Many people who bought the cards were opposed to the Covid-19 vaccines, Mr. Khalifah said. In some anti-vaccine groups on Facebook, people have publicly boasted about getting the cards.
Other buyers want to use the cards to trick pharmacists into giving them a vaccine, Mr. Khalifah said. Because some of the vaccines are two-shot regimens, people can enter a false date for a first inoculation on the card, which makes it appear as if they need a second dose soon. Some pharmacies and state vaccination sites have prioritized people due for their second shots.
Credit…Tom Jamieson for The New York Times
Before the pandemic, companies used to lure top talent with lavish perks like subsidized massages, Pilates classes and free gourmet meals. Now, the hottest enticement is permission to work not just from home, but from anywhere — even, say, from the French Alps or a Caribbean island.
Revolut, a banking start-up based in London, said Thursday that it would allow its more than 2,000 employees to work abroad for up to two months a year in response to requests to visit overseas family for longer periods.
“Our employees asked for flexibility, and that’s what we’re giving them as part of our ongoing focus on employee experience and choice,” said Jim MacDougall, Revolut’s vice president of human resources.
Georgia Pacquette-Bramble, a communications manager for Revolut, said she was planning to trade the winter in London for Spain or somewhere in the Caribbean. Other colleagues have talked about spending time with family abroad.
Revolut has been valued at $5.5 billion, making it one of Europe’s most valuable financial technology firms. It joins a number of companies that will allow more flexible working arrangements to continue after the pandemic ends. JPMorgan Chase, Salesforce, Ford Motor and Target have said they are giving up office space as they expect workers to spend less time in the office, and Spotify has told employees they can work from anywhere.
Not all companies, however, are shifting away from the office. Tech companies, including Amazon, Facebook, Google and Apple, have added office space in New York over the last year. Amazon told employees it would “return to an office-centric culture as our baseline.”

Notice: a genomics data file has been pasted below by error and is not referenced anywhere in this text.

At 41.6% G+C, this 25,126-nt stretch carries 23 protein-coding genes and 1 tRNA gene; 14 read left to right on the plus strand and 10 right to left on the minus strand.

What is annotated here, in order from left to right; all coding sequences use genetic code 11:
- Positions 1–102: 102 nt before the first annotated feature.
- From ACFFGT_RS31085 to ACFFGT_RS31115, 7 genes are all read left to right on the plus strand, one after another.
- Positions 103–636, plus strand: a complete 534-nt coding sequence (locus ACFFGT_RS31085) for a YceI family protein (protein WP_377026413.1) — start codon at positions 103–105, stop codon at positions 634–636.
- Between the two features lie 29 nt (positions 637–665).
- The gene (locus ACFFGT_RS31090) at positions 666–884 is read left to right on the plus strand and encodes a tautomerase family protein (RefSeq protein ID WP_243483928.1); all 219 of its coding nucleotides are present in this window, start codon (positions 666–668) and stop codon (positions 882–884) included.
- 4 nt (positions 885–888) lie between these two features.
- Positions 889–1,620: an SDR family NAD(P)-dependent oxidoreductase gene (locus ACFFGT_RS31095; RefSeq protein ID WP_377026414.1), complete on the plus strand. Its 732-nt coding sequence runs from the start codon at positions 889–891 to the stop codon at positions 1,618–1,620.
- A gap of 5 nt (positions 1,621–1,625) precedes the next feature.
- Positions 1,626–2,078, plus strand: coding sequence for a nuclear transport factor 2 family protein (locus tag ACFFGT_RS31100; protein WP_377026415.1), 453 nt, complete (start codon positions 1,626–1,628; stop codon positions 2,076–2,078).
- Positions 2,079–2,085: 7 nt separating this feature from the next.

Dr. Dan Wang, an associate professor at Columbia Business School, said he did not expect office-centric companies to lose top talent to companies that allow flexible working, in part because many employees prefer to work from the office.
Furthermore, when employees are not in the same space, there are fewer spontaneous interactions, and spontaneity is critical for developing ideas and collaborating, Dr. Wang said.
“There is a cost,” he said. “Yes, we can interact via email, via Slack, via Zoom — we’ve all gotten used to that. But part of it is that we’ve lowered our expectations for what social interaction actually entails.”
Revolut said it studied tax laws and regulations before introducing its policy, and that each request to work from abroad was subject to an internal review and approval process. But for some companies looking to put a similar policy in place, a hefty tax bill, or at least a complicated tax return, could be a drawback.
Credit…George Etheredge for The New York Times
In only a year, the market value of office towers in Manhattan has plummeted 25 percent, according to city projections released on Wednesday.
Across the country, the vacancy rate for office buildings in city centers has steadily climbed over the past year to reach 16.4 percent, according to Cushman & Wakefield, the highest in about a decade. That number could climb further if companies keep giving up office space because of hybrid or fully remote work, Peter Eavis and Matthew Haag report for The New York Times.
So far, landlords like Boston Properties and SL Green have not suffered huge financial losses, having survived the past year by collecting rent from tenants locked into long leases — the average contract for office space runs about seven years.
But as leases come up for renewal, property owners could be left with scores of empty floors. At the same time, many new office buildings are under construction — 124 million square feet nationwide, or enough for roughly 700,000 workers. Those changes could drive down rents, which were touching new highs before the pandemic. And rents help determine assessments that are the basis for property tax bills.
Many big employers have already given notice to the owners of some prestigious buildings that they are leaving when their leases end. JPMorgan Chase, Ford Motor, Salesforce, Target and more are giving up expensive office space and others are considering doing so.
The stock prices of the big landlords, which are often structured as real estate investment trusts that pass almost all of their profit to investors, trade well below their previous highs. Shares of Boston Properties, one of the largest office landlords, are down 29 percent from the prepandemic high. SL Green, a major New York landlord, is 26 percent lower.
Credit…Amr Alfiky/The New York Times